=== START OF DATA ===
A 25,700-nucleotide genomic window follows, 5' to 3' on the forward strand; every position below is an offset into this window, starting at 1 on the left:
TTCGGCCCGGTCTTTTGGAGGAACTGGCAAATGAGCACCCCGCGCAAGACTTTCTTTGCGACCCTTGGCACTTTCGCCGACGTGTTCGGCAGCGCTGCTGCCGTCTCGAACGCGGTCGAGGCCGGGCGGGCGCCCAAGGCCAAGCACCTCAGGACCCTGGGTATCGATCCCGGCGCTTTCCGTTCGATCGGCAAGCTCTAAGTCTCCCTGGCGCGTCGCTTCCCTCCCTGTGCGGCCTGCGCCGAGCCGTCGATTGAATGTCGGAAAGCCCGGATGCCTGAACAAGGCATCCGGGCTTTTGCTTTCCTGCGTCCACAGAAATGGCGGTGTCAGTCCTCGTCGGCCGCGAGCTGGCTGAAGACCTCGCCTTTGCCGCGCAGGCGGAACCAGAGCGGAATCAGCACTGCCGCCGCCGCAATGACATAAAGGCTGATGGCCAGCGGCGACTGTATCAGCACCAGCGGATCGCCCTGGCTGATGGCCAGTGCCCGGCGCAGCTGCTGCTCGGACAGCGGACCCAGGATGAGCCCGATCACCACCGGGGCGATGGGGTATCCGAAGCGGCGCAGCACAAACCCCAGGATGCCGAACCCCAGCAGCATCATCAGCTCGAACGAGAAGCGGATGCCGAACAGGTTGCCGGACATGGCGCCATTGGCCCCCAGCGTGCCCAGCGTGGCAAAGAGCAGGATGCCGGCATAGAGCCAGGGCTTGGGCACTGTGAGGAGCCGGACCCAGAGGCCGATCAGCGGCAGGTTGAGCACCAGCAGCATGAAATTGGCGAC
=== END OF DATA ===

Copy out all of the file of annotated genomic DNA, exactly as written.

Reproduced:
A 25,700-nucleotide genomic window follows, 5' to 3' on the forward strand; every position below is an offset into this window, starting at 1 on the left:
TTCGGCCCGGTCTTTTGGAGGAACTGGCAAATGAGCACCCCGCGCAAGACTTTCTTTGCGACCCTTGGCACTTTCGCCGACGTGTTCGGCAGCGCTGCTGCCGTCTCGAACGCGGTCGAGGCCGGGCGGGCGCCCAAGGCCAAGCACCTCAGGACCCTGGGTATCGATCCCGGCGCTTTCCGTTCGATCGGCAAGCTCTAAGTCTCCCTGGCGCGTCGCTTCCCTCCCTGTGCGGCCTGCGCCGAGCCGTCGATTGAATGTCGGAAAGCCCGGATGCCTGAACAAGGCATCCGGGCTTTTGCTTTCCTGCGTCCACAGAAATGGCGGTGTCAGTCCTCGTCGGCCGCGAGCTGGCTGAAGACCTCGCCTTTGCCGCGCAGGCGGAACCAGAGCGGAATCAGCACTGCCGCCGCCGCAATGACATAAAGGCTGATGGCCAGCGGCGACTGTATCAGCACCAGCGGATCGCCCTGGCTGATGGCCAGTGCCCGGCGCAGCTGCTGCTCGGACAGCGGACCCAGGATGAGCCCGATCACCACCGGGGCGATGGGGTATCCGAAGCGGCGCAGCACAAACCCCAGGATGCCGAACCCCAGCAGCATCATCAGCTCGAACGAGAAGCGGATGCCGAACAGGTTGCCGGACATGGCGCCATTGGCCCCCAGCGTGCCCAGCGTGGCAAAGAGCAGGATGCCGGCATAGAGCCAGGGCTTGGGCACTGTGAGGAGCCGGACCCAGAGGCCGATCAGCGGCAGGTTGAGCACCAGCAGCATGAAATTGGCGAC